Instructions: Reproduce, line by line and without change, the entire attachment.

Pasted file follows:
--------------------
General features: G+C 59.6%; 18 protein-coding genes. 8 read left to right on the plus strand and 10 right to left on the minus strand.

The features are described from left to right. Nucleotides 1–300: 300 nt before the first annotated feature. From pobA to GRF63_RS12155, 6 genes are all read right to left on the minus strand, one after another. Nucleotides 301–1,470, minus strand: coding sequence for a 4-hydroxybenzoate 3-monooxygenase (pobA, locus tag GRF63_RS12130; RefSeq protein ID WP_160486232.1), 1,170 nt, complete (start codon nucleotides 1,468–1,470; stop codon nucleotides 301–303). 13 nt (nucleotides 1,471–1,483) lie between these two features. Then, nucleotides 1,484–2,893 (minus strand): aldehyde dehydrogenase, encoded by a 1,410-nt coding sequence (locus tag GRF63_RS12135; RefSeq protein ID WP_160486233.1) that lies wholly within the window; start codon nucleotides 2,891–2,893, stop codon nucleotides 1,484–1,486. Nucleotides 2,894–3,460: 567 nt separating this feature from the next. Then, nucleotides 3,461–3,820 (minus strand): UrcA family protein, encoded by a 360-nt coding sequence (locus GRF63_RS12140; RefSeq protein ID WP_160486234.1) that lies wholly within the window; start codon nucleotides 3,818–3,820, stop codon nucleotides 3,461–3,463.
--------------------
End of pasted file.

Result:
General features: G+C 59.6%; 18 protein-coding genes. 8 read left to right on the plus strand and 10 right to left on the minus strand.

The features are described from left to right. Nucleotides 1–300: 300 nt before the first annotated feature. From pobA to GRF63_RS12155, 6 genes are all read right to left on the minus strand, one after another. Nucleotides 301–1,470, minus strand: coding sequence for a 4-hydroxybenzoate 3-monooxygenase (pobA, locus tag GRF63_RS12130; RefSeq protein ID WP_160486232.1), 1,170 nt, complete (start codon nucleotides 1,468–1,470; stop codon nucleotides 301–303). 13 nt (nucleotides 1,471–1,483) lie between these two features. Then, nucleotides 1,484–2,893 (minus strand): aldehyde dehydrogenase, encoded by a 1,410-nt coding sequence (locus tag GRF63_RS12135; RefSeq protein ID WP_160486233.1) that lies wholly within the window; start codon nucleotides 2,891–2,893, stop codon nucleotides 1,484–1,486. Nucleotides 2,894–3,460: 567 nt separating this feature from the next. Then, nucleotides 3,461–3,820 (minus strand): UrcA family protein, encoded by a 360-nt coding sequence (locus GRF63_RS12140; RefSeq protein ID WP_160486234.1) that lies wholly within the window; start codon nucleotides 3,818–3,820, stop codon nucleotides 3,461–3,463.